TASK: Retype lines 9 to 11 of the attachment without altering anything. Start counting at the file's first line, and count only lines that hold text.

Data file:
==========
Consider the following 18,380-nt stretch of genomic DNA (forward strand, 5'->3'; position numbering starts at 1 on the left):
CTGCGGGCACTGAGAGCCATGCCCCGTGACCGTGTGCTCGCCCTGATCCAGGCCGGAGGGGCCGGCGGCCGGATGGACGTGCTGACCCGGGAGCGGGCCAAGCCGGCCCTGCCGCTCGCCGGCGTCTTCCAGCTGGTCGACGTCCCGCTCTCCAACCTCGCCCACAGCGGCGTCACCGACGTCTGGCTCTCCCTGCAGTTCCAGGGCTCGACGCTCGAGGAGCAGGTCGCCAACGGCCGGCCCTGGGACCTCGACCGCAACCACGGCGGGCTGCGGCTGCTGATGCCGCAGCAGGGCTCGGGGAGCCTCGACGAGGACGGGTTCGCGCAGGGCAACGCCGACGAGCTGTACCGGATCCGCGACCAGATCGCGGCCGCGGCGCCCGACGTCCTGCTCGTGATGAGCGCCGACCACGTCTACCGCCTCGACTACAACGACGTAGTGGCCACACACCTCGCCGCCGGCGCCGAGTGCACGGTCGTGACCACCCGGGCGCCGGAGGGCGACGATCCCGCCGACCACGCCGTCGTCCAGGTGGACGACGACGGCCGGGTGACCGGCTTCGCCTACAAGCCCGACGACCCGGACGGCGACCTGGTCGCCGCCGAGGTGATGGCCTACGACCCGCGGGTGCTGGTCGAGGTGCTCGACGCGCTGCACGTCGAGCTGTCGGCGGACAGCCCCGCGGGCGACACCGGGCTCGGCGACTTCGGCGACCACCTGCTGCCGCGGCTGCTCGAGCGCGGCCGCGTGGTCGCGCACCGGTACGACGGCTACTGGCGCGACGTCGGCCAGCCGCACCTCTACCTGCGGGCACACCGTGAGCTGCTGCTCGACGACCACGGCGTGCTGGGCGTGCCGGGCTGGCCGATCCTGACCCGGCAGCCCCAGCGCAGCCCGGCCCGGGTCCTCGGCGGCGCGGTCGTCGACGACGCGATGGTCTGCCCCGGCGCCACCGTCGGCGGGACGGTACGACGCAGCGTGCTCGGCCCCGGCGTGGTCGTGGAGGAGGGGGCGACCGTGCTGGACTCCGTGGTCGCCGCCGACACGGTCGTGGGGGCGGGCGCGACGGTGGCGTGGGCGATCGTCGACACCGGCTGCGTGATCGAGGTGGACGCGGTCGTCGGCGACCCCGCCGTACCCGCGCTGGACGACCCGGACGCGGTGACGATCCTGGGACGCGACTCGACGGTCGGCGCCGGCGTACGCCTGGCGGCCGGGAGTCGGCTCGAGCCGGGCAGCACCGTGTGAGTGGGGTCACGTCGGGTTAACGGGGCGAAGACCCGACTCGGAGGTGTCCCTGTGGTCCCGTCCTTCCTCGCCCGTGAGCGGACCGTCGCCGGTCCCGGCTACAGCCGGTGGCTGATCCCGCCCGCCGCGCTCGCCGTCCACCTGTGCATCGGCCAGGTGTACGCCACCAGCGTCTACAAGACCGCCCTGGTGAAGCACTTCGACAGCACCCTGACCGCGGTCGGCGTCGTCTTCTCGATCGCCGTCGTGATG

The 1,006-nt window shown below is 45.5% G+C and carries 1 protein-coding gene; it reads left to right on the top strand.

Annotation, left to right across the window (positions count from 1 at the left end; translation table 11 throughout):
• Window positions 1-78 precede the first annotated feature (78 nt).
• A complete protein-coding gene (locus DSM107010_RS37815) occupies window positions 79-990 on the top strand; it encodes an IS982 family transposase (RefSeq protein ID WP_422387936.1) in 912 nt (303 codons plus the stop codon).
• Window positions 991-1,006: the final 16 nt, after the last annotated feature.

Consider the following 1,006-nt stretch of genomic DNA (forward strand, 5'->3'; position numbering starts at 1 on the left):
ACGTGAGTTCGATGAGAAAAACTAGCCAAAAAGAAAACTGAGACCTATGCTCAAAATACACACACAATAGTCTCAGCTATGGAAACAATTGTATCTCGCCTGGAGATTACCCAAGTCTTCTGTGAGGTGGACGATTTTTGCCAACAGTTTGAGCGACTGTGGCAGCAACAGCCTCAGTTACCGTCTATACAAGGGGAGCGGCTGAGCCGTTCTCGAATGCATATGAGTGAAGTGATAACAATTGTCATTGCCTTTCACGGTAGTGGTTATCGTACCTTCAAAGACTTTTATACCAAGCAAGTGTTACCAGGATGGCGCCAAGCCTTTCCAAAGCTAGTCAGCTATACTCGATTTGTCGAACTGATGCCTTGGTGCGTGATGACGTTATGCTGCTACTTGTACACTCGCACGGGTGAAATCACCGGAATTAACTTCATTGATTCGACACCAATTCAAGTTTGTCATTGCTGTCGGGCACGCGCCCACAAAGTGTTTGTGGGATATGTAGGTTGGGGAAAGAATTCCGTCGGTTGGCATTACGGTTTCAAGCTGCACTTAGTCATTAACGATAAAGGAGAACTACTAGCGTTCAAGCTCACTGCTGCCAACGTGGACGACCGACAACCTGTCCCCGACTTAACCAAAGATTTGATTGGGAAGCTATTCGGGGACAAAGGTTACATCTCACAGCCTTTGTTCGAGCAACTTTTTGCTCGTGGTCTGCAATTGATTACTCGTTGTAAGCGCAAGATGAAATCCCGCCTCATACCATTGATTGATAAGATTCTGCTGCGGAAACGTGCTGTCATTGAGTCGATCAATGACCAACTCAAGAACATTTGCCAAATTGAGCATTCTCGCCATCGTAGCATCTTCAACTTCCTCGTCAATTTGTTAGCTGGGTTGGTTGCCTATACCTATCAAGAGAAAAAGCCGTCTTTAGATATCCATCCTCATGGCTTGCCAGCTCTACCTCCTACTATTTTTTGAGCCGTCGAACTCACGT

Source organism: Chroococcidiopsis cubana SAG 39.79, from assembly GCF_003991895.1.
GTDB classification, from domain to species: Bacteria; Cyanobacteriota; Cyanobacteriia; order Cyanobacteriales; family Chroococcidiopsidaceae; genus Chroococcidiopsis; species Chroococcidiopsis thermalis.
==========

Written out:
ACGTGAGTTCGATGAGAAAAACTAGCCAAAAAGAAAACTGAGACCTATGCTCAAAATACACACACAATAGTCTCAGCTATGGAAACAATTGTATCTCGCCTGGAGATTACCCAAGTCTTCTGTGAGGTGGACGATTTTTGCCAACAGTTTGAGCGACTGTGGCAGCAACAGCCTCAGTTACCGTCTATACAAGGGGAGCGGCTGAGCCGTTCTCGAATGCATATGAGTGAAGTGATAACAATTGTCATTGCCTTTCACGGTAGTGGTTATCGTACCTTCAAAGACTTTTATACCAAGCAAGTGTTACCAGGATGGCGCCAAGCCTTTCCAAAGCTAGTCAGCTATACTCGATTTGTCGAACTGATGCCTTGGTGCGTGATGACGTTATGCTGCTACTTGTACACTCGCACGGGTGAAATCACCGGAATTAACTTCATTGATTCGACACCAATTCAAGTTTGTCATTGCTGTCGGGCACGCGCCCACAAAGTGTTTGTGGGATATGTAGGTTGGGGAAAGAATTCCGTCGGTTGGCATTACGGTTTCAAGCTGCACTTAGTCATTAACGATAAAGGAGAACTACTAGCGTTCAAGCTCACTGCTGCCAACGTGGACGACCGACAACCTGTCCCCGACTTAACCAAAGATTTGATTGGGAAGCTATTCGGGGACAAAGGTTACATCTCACAGCCTTTGTTCGAGCAACTTTTTGCTCGTGGTCTGCAATTGATTACTCGTTGTAAGCGCAAGATGAAATCCCGCCTCATACCATTGATTGATAAGATTCTGCTGCGGAAACGTGCTGTCATTGAGTCGATCAATGACCAACTCAAGAACATTTGCCAAATTGAGCATTCTCGCCATCGTAGCATCTTCAACTTCCTCGTCAATTTGTTAGCTGGGTTGGTTGCCTATACCTATCAAGAGAAAAAGCCGTCTTTAGATATCCATCCTCATGGCTTGCCAGCTCTACCTCCTACTATTTTTTGAGCCGTCGAACTCACGT

Source organism: Chroococcidiopsis cubana SAG 39.79, from assembly GCF_003991895.1.
GTDB classification, from domain to species: Bacteria; Cyanobacteriota; Cyanobacteriia; order Cyanobacteriales; family Chroococcidiopsidaceae; genus Chroococcidiopsis; species Chroococcidiopsis thermalis.